When it comes to life in general, we are always told that it is about the journey along the way, not the destination. Although yes, it is great to finally reach your goal, but it is the experiences along the way to get there that are the best. And that's exactly what Journey is all about.
Originally released in 201
- Beautiful visual style
- Serene soundtrack
- Simple controls
- Seamless online matchmaking
- Great price for a classic
- No controller support
- Odd screen flickering
- Quite a short game
The journey is always more rewarding than the destination
Journey on iOS: What I Like
I remember catching up Journey when it went free for PlayStation Plus members a few years back, but in most games, I ended up playing some of it before I got distracted and forgot about it (this is especially true of console games). So when I saw Journey was available on iOS, I knew this was the perfect opportunity to finally experience Journey for myself.
The game is wonderfully beautiful with its unique and distinctive art style, which has inspired many other games since its initial release. If you have a newer device, Journey will run beautifully with the visual. Older devices may struggle with the graphics, but it's still pretty neat to look at.
To go along with the distinctive visual style, the sound is calm, calm and dynamic, as it ties in with the actions of the player. As a result, the soundtrack for Journey is a treat, since it is emotional and real-time in accordance with your actions in the game. There is never any dialogue and the story is told through the sounds. Even your unnamed character does not speak and communicates only through a wordless shout or musical note.  While Journey is an adventure game, there are platform elements you need to make to get through the game, and your character is equipped with a magic scarf that lets them jump high and fly or glide when loaded. charge it in a number of ways, such as walking around, walking near flying cloths and other ways.
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M one even though it is an adventure platformer, you do not have to worry about failing and dying in Journey, because it is always possible to get back to where you were, albeit a little annoying. The game is about the journey, and it is quite relaxing, so there is really nothing for you to stress over, something I love.
There is also a special multiplayer mode that uses Game Center for matchmaking. Eventually in the game you will meet another character who looks like you. At first I thought it was an NPC, but it's actually another player that has temporarily connected to your game through Game Center. When two players are close enough, they will charge each other's scarf. The only way to communicate with each other is through the sing-song, which is characteristic of each player (along with the symbols you send out and on your capes). And when two players complete one section at the same time, they stay together until the next, unless the other person decides to stop playing.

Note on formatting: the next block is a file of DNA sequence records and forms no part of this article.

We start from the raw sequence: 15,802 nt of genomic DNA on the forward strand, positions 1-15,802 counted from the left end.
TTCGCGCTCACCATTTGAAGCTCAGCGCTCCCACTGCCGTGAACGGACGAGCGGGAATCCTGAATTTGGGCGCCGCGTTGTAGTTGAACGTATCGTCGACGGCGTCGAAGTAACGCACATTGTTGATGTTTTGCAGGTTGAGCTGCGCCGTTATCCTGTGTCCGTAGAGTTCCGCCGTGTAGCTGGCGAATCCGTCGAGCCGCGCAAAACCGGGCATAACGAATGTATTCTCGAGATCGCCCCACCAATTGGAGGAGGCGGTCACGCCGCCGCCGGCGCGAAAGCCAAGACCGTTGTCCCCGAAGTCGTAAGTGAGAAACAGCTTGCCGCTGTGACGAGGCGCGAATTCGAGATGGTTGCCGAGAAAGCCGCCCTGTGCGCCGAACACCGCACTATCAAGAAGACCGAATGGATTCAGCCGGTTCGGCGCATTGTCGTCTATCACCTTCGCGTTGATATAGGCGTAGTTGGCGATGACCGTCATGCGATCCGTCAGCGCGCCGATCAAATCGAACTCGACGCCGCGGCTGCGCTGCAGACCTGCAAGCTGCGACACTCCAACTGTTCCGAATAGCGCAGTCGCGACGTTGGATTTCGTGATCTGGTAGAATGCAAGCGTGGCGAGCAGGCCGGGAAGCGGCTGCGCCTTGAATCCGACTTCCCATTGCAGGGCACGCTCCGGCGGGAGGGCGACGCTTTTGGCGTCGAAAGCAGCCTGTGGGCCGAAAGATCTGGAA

While the asynchronous multiplayer is nice and gives you a sense of human contact, it is not necessary in any way. If you want to play with another player, you can collaborate. But Journey can also be enjoyed completely solo.
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Although Journey is a game that is not have some dialogue, it's actually a story behind it all, you start alone in a vast, empty desert, but a large, mysterious mountain abounds in the distance, with a crevice that divides at the top. of once thriving civilizations, now only ruins and eroded by sand over time, as you get closer, you will meet a white-clad figure who may have the answers you seek, but along the way you will witness the rise and fall of civilization. reality, right?
A console game port with no control support
Journey on iOS: What I Don't Like
My biggest problem with Journey is the fact that it is originally a console game, but this mobile port has zero MFi control support. The touch controls aren't necessarily bad (virtual motion joystick on the left, camera joystick and interaction buttons on the right), but I'd much prefer to be able to use a controller to play this game (especially with a DualShock 4 on iOS 13). I hope control support comes in the future, but I wouldn't trust it.
Another thing I noticed was some strange screen flickering during the game when I played it on a 12.9-inch iPad Pro model 2017. It didn't happen all the time, but only on some scenes, and it was mostly the sky that seemed to flicker. I'm sure it's just a mistake, but it doesn't affect the gameplay itself.
And finally, while Journey is beautiful and quite an experience, it is also quite short. If you play it continuously without breaks, you end it in two or three hours. But again, this game is about the journey, so you should take your time and enjoy all the sights and sounds as you work towards the end.
A Journey That Everyone Should Experience
Journey on iOS: The Bottom Line
Journey is a classic adventure game that every player should experience for themselves. There is a reason that this is what you would call a "classic" and it is worth picking up, even years later. There really should be control support since the game started on the console, but that is perhaps why the mobile version is significantly cheaper than the alternatives.
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